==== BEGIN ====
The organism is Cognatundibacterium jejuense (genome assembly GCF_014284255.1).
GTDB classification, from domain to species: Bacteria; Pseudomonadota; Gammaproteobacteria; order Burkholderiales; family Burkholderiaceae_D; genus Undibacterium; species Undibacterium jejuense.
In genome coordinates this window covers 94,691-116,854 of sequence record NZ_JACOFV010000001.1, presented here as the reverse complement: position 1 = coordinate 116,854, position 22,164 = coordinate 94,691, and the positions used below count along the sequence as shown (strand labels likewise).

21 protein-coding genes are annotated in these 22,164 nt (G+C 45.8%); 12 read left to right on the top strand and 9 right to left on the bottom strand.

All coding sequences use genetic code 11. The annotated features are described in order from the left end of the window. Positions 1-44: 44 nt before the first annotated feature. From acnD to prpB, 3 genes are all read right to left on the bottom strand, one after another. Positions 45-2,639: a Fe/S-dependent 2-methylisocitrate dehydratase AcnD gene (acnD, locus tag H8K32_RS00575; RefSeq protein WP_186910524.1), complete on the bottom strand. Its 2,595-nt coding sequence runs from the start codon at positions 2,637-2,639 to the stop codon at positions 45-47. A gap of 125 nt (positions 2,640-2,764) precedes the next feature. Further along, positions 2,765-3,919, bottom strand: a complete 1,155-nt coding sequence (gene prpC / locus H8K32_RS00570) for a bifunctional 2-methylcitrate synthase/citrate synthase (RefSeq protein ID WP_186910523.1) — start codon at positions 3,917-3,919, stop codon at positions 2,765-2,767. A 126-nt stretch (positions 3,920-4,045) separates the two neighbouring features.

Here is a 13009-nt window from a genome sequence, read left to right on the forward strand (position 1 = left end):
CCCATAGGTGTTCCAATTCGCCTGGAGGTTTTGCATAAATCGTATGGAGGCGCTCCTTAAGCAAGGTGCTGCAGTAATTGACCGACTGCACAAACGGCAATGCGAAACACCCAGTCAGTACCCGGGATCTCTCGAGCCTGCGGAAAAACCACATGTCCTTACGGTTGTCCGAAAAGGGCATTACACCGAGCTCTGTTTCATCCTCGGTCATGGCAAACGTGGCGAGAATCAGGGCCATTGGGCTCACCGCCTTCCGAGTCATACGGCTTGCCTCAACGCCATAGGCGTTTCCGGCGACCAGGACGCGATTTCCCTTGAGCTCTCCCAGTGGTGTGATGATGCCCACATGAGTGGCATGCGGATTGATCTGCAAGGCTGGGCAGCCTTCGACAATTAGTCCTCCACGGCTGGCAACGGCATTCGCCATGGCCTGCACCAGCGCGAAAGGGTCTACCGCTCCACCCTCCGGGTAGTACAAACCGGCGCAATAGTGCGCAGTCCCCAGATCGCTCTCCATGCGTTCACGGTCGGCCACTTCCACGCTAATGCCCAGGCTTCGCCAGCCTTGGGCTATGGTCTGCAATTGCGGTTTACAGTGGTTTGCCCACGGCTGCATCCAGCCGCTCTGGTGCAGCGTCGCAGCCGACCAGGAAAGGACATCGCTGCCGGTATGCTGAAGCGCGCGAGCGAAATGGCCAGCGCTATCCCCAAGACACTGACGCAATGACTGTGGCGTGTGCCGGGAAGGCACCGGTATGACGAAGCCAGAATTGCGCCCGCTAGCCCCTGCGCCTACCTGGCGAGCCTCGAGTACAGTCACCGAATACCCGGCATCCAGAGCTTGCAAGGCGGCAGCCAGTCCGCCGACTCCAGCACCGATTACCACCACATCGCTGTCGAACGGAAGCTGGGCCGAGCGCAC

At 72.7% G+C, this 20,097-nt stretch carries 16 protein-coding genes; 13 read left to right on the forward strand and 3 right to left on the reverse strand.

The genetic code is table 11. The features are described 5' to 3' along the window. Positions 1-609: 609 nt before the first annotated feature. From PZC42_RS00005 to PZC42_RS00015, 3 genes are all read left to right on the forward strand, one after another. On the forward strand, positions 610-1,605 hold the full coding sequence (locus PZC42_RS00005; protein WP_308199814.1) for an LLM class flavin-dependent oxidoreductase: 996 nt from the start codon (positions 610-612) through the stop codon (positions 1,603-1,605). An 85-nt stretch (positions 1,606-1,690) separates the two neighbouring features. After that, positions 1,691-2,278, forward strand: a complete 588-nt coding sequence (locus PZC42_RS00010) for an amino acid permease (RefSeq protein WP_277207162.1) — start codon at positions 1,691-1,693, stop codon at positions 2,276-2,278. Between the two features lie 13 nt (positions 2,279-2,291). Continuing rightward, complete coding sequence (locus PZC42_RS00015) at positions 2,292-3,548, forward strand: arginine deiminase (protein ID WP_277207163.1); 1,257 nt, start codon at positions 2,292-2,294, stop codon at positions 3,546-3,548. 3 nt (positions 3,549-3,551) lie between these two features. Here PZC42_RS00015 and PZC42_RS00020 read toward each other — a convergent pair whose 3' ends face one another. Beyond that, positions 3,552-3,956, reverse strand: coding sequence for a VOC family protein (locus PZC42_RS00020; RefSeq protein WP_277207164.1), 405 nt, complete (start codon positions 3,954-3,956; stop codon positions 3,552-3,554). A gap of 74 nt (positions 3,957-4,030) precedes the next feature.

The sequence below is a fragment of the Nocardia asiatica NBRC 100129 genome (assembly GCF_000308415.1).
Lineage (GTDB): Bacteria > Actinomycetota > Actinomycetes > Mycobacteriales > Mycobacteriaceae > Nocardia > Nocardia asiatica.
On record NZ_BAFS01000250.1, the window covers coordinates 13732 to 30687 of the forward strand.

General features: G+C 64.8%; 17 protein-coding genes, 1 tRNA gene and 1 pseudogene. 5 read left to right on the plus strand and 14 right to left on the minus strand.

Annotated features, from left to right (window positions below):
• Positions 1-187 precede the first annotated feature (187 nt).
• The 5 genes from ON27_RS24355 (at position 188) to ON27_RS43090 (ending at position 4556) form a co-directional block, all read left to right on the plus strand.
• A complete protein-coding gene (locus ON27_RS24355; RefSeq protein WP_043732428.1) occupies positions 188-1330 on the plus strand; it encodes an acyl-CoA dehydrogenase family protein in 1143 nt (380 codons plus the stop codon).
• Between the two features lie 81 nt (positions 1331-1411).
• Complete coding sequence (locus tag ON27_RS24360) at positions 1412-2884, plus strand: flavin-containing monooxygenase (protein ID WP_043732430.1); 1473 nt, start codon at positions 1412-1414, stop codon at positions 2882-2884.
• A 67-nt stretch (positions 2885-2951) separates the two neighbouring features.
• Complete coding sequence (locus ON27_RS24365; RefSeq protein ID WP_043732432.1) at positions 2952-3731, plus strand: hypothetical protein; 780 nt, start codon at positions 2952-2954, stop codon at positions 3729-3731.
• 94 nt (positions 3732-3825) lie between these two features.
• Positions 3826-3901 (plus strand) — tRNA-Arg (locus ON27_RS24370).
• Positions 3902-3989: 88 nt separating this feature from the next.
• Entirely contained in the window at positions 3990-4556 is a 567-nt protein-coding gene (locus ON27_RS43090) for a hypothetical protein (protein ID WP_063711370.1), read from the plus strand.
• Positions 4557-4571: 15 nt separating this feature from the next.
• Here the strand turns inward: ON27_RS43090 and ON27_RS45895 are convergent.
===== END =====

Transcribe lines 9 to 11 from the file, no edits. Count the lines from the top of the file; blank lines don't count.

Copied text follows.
The genetic code is table 11. The features are described 5' to 3' along the window. Positions 1-609: 609 nt before the first annotated feature. From PZC42_RS00005 to PZC42_RS00015, 3 genes are all read left to right on the forward strand, one after another. On the forward strand, positions 610-1,605 hold the full coding sequence (locus PZC42_RS00005; protein WP_308199814.1) for an LLM class flavin-dependent oxidoreductase: 996 nt from the start codon (positions 610-612) through the stop codon (positions 1,603-1,605). An 85-nt stretch (positions 1,606-1,690) separates the two neighbouring features. After that, positions 1,691-2,278, forward strand: a complete 588-nt coding sequence (locus PZC42_RS00010) for an amino acid permease (RefSeq protein WP_277207162.1) — start codon at positions 1,691-1,693, stop codon at positions 2,276-2,278. Between the two features lie 13 nt (positions 2,279-2,291). Continuing rightward, complete coding sequence (locus PZC42_RS00015) at positions 2,292-3,548, forward strand: arginine deiminase (protein ID WP_277207163.1); 1,257 nt, start codon at positions 2,292-2,294, stop codon at positions 3,546-3,548. 3 nt (positions 3,549-3,551) lie between these two features. Here PZC42_RS00015 and PZC42_RS00020 read toward each other — a convergent pair whose 3' ends face one another. Beyond that, positions 3,552-3,956, reverse strand: coding sequence for a VOC family protein (locus PZC42_RS00020; RefSeq protein WP_277207164.1), 405 nt, complete (start codon positions 3,954-3,956; stop codon positions 3,552-3,554). A gap of 74 nt (positions 3,957-4,030) precedes the next feature.

The sequence below is a fragment of the Nocardia asiatica NBRC 100129 genome (assembly GCF_000308415.1).
Lineage (GTDB): Bacteria > Actinomycetota > Actinomycetes > Mycobacteriales > Mycobacteriaceae > Nocardia > Nocardia asiatica.